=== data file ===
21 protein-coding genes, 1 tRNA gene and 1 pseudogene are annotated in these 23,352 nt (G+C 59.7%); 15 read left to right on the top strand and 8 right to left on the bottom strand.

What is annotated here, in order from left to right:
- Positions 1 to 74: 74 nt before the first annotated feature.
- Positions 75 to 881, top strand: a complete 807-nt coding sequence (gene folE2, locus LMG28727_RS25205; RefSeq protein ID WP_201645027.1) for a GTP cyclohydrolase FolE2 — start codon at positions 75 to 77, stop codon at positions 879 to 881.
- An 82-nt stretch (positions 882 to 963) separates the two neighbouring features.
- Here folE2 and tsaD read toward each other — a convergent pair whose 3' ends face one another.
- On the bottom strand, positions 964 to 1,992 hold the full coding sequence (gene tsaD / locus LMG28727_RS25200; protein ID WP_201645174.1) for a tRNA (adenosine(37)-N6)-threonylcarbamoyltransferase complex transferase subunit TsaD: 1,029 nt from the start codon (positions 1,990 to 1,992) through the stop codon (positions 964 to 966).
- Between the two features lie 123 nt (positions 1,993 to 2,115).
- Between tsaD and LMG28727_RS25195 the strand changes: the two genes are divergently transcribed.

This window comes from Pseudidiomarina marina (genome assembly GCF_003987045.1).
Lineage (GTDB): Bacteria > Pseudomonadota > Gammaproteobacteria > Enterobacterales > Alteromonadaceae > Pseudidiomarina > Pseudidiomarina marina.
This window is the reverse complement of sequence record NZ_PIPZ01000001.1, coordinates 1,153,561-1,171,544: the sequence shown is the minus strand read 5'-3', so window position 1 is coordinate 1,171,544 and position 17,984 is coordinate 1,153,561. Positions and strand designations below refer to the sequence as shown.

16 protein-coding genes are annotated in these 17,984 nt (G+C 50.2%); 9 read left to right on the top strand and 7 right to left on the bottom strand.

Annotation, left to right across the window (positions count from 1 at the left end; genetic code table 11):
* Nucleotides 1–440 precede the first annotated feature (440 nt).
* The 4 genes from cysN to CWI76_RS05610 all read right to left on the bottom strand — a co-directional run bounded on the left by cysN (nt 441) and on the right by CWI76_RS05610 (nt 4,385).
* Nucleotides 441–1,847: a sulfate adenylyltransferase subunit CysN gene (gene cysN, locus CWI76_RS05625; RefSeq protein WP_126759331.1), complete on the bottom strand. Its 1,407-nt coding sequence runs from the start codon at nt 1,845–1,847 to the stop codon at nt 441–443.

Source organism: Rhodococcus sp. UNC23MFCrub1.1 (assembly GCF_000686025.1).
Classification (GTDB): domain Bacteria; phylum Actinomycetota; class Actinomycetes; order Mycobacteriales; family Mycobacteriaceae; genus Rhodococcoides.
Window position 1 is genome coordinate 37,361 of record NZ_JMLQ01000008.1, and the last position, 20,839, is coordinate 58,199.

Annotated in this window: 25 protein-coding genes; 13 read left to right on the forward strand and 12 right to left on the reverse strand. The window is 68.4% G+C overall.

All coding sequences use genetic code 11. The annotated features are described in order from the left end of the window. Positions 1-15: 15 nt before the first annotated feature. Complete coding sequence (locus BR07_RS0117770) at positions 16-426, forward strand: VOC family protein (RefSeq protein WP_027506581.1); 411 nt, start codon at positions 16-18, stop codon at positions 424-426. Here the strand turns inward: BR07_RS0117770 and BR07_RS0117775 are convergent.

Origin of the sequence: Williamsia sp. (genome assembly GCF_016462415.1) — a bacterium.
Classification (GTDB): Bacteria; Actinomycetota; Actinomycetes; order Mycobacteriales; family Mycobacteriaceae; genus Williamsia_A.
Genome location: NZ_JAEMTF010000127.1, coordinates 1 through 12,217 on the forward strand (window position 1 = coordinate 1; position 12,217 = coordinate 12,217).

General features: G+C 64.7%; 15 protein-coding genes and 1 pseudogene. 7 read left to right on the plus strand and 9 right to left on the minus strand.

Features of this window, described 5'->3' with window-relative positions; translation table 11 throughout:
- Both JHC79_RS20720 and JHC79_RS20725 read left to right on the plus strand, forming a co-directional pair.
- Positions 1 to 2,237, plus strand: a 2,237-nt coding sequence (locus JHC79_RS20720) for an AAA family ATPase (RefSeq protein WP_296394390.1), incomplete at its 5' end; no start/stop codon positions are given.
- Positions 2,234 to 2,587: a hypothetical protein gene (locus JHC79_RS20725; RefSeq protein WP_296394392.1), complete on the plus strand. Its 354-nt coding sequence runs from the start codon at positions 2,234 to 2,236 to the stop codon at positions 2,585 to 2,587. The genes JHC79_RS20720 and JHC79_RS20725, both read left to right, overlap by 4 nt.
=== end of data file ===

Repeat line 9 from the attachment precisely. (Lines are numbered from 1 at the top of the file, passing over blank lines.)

- Between tsaD and LMG28727_RS25195 the strand changes: the two genes are divergently transcribed.